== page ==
Blue Flag," and our band came at them with the "Star Spangled Banner." So they played back and forth at each other until late in the evening. Suddenly all music ceased, and silence reigned; when all at once a musician on our side played splendidly on a key bugle "Home, Sweet Home." As the sweet sounds rose and fell on the evening air, and were wafted down the Falmouth Heights and over the Rappahannock, all listened intently, and I do not believe there was a dry eye in all those assembled thousands. For a moment or two after the bugle ceased a dead silence reigned, broken then by a wild, exultant cheer from both armies.

On one occasion, when I crossed the river under a flag of truce for conference with the officer in command on the other side, I heard one of my men, who had rowed me over, ask a rebel, "Why don't you fellows get better guns?" The answer was, "There will be a battle mighty soon, and after it is over we'll pick up all the guns you 'uns leave on the field." Those posted on the Fredericksburg battle know that they did so.

One remarkable incident happened to me while connected with the Second New Hampshire. At the first Bull Run I came very near being captured, and in order to escape flung away my musket and fled. My initials were cut in the breech of the gun. The next spring, while fighting at Williamsburg, my musket got too foul to be loaded, and seeing a nice, clean gun by the side of
a dead rebel I picked it up, and it was my own gun left at Bull Run. I decided I would keep it always, but when wounded, later, was forced to drop and leave it forever.

One day, while on picket duty in the Eleventh on the Rappahannock, a flag of truce was waved on the other side. The parties were directed to cross, and a boat-load came over containing General Kershaw’s commanding at Fredericksburg, Mayor Slaughter, and the city council.
They stated that they came over to reply to a summons from General Burnside to surrender the city. We sent a soldier with the news to General Burnside, who sent down his chief of staff', requesting the parties to recross the river and return the next day, as it was too late in the afternoon for conference that day.

The next day General Kershaw came over alone, and was escorted to General Burnside's head-quarters. Soon after he had gone there, an officer on the other side waved a flag of truce and came over. Introducing himself as Captain King on General Longstreet's staff', he said he wanted to see General Kershaw at once. Knowing that Captain King's presence meant the approach of General Longstreet, and not wishing General Kershaw to know that fact until after his talk with General Burnside, I informed Captain King that I had no authority to pass him through our lines, and so kept him at the bank of the river until late in the afternoon, when General Kershaw returned. Immediately on his arrival Captain King rushed up to him and said, "General, have you surrendered the city?" "No," replied Kershaw, "I told Burnside if he wanted the city, to come and take it!"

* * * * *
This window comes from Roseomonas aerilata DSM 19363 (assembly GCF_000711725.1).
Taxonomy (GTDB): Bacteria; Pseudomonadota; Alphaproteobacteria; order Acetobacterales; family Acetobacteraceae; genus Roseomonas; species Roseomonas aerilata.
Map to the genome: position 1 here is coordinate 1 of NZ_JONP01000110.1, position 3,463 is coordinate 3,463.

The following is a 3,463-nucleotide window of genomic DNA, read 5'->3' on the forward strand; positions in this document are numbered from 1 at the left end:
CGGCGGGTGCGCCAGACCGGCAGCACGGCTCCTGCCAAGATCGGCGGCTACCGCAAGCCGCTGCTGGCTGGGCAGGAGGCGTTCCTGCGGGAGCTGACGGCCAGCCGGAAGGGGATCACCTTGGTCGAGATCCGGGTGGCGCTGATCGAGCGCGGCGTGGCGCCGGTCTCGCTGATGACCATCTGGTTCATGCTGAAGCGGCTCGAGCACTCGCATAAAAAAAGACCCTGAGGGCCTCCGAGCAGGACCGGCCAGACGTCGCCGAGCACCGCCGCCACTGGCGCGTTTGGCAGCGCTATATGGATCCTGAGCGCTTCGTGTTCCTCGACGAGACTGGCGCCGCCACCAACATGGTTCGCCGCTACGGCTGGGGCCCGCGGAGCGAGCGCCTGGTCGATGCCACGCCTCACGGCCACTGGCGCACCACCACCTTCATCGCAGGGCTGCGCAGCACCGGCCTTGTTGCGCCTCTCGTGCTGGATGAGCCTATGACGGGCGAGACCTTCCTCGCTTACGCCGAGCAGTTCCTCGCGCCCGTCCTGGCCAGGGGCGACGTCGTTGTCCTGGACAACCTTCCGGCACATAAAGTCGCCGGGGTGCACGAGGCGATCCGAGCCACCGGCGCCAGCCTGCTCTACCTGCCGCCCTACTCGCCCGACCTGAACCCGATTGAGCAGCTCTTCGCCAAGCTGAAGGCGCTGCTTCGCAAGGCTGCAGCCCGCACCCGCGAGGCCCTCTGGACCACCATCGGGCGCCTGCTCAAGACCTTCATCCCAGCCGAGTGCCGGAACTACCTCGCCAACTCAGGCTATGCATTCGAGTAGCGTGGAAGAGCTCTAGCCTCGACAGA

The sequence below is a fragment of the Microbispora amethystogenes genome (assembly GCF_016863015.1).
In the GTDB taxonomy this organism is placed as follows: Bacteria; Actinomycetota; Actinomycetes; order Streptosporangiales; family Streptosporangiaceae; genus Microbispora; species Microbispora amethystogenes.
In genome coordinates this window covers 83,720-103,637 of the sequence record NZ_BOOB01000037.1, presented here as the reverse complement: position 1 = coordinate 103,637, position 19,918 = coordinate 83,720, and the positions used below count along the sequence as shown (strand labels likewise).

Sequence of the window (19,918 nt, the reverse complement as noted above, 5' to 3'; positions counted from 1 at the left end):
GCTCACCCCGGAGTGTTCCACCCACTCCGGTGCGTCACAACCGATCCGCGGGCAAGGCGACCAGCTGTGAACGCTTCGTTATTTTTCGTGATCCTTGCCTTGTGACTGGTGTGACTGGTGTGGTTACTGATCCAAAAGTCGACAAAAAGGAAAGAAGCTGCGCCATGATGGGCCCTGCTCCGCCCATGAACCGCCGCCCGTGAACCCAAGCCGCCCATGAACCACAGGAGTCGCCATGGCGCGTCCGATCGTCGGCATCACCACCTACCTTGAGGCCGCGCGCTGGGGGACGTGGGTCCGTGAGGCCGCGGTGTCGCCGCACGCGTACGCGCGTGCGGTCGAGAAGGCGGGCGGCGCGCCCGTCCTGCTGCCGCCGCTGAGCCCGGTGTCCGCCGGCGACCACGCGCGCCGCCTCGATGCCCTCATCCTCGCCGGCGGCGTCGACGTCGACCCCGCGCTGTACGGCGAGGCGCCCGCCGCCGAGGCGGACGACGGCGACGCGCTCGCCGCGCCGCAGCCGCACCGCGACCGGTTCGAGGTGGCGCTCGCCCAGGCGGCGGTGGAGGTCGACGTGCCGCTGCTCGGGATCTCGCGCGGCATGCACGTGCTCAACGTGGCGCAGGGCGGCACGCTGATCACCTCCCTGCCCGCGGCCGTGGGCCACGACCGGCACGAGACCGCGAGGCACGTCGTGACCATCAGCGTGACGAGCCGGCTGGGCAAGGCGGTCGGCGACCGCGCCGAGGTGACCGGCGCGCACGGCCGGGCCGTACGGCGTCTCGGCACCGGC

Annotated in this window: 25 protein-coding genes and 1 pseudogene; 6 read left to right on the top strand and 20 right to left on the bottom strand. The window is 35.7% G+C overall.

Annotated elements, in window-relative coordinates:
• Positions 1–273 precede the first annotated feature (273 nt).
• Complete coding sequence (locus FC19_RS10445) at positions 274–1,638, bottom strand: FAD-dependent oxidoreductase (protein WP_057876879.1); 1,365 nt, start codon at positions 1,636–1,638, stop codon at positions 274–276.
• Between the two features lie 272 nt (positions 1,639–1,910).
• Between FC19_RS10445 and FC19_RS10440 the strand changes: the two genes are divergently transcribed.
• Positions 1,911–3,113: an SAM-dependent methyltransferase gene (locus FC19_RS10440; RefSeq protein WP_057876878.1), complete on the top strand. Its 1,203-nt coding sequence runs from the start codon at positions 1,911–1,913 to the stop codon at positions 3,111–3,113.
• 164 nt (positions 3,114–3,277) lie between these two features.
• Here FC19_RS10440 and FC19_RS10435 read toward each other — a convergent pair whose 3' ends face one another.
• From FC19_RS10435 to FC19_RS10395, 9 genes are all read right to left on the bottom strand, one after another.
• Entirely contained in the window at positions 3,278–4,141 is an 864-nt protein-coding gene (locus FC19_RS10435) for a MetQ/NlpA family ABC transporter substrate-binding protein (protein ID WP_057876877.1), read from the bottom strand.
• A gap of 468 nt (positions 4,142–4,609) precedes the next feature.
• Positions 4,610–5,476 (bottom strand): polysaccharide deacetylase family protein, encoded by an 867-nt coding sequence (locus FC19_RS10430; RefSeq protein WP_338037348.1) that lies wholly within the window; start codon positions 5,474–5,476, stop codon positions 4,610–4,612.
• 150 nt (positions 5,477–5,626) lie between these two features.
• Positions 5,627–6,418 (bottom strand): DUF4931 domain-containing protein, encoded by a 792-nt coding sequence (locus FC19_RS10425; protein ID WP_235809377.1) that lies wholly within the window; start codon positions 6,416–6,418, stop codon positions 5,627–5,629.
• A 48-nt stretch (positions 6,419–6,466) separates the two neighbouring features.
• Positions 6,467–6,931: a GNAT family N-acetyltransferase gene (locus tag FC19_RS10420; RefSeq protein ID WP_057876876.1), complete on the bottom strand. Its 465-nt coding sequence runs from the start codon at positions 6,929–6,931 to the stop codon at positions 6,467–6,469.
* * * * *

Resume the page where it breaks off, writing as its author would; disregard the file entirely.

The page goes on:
"All right," responded King; "General Longstreet is approaching,—is probably in the city now,—and Lee is coming." Kershaw and King then recrossed the river. I was told that King was killed in the battle which soon followed.

When we crossed the river towards evening of the day that Burnside bombarded the town, we camped on the river-bank that night in Fredericksburg. Looking for a place to sleep in the street, and having no blanket with me, I came across a soldier lying there, comfortably enveloped in three blankets; spoke to him, but, as he seemed to be sleeping very soundly, I lifted up his coverings and crawled under the blankets with him. Awakening in the morning, I found my
"room-mate " to be a very dead rebel, whose head had evidently been taken
off by a cannon-ball.

When Burnside was " stuck in the mud," I was listening to a mule-whacker whose wagon was stuck fast in the mud. The driver certainly poured out the most varied assortment of oaths I ever heard in my life. Suddenly General Burnside appeared, and sternly rebuked the man for his profanity. The general dismounted, placed his shoulder to the hind wheel, directed me to do likewise on the off side, and we both lifted and strained to our utmost, but the wagon didn't budge an inch. Flushed and muddy, the general remounted, then turned to the driver, and naively said, " As soon as I get out of hearing, you just pitch into those mules, and make them pull out that wagon; I believe they can do it."

Source: A History Eleventh New Hampshire Regiment Volunteer Infantry in the Rebellion War 1861-1865, Covering its entire Service, with interesting Scenes of Army Life, and graphic Details of Battles, Skirmishes, Sieges, Marches, and Hardships, in which its Officers and Men participated. By Leander W. Cogswell, Company D, Concord, N. H. Printed by Republican Press Association, Railroad Square, 1891.

Bio by: Connie Lagasse Russell